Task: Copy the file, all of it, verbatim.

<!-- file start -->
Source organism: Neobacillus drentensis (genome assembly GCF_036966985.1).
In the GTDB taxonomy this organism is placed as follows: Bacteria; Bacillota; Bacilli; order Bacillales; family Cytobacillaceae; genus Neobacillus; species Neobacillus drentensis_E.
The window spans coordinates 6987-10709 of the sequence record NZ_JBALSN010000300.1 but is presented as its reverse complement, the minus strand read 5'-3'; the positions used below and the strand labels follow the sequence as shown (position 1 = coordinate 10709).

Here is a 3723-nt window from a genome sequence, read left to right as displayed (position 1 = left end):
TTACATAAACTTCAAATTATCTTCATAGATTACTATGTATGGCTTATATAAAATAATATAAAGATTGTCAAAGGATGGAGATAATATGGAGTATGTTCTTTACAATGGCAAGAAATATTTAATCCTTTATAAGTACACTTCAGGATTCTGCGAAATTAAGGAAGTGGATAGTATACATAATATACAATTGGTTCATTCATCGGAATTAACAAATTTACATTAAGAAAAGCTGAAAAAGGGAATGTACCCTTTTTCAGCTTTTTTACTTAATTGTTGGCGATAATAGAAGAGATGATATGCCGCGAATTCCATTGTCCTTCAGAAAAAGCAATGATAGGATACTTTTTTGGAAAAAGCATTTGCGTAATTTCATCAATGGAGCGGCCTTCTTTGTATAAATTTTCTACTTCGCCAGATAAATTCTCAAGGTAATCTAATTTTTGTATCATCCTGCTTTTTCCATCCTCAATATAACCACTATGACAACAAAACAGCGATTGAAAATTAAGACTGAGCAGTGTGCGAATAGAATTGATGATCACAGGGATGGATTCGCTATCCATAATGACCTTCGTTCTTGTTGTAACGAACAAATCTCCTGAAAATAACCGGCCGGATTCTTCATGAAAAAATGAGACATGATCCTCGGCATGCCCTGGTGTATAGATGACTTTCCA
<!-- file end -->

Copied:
Source organism: Neobacillus drentensis (genome assembly GCF_036966985.1).
In the GTDB taxonomy this organism is placed as follows: Bacteria; Bacillota; Bacilli; order Bacillales; family Cytobacillaceae; genus Neobacillus; species Neobacillus drentensis_E.
The window spans coordinates 6987-10709 of the sequence record NZ_JBALSN010000300.1 but is presented as its reverse complement, the minus strand read 5'-3'; the positions used below and the strand labels follow the sequence as shown (position 1 = coordinate 10709).

Here is a 3723-nt window from a genome sequence, read left to right as displayed (position 1 = left end):
TTACATAAACTTCAAATTATCTTCATAGATTACTATGTATGGCTTATATAAAATAATATAAAGATTGTCAAAGGATGGAGATAATATGGAGTATGTTCTTTACAATGGCAAGAAATATTTAATCCTTTATAAGTACACTTCAGGATTCTGCGAAATTAAGGAAGTGGATAGTATACATAATATACAATTGGTTCATTCATCGGAATTAACAAATTTACATTAAGAAAAGCTGAAAAAGGGAATGTACCCTTTTTCAGCTTTTTTACTTAATTGTTGGCGATAATAGAAGAGATGATATGCCGCGAATTCCATTGTCCTTCAGAAAAAGCAATGATAGGATACTTTTTTGGAAAAAGCATTTGCGTAATTTCATCAATGGAGCGGCCTTCTTTGTATAAATTTTCTACTTCGCCAGATAAATTCTCAAGGTAATCTAATTTTTGTATCATCCTGCTTTTTCCATCCTCAATATAACCACTATGACAACAAAACAGCGATTGAAAATTAAGACTGAGCAGTGTGCGAATAGAATTGATGATCACAGGGATGGATTCGCTATCCATAATGACCTTCGTTCTTGTTGTAACGAACAAATCTCCTGAAAATAACCGGCCGGATTCTTCATGAAAAAATGAGACATGATCCTCGGCATGCCCTGGTGTATAGATGACTTTCCA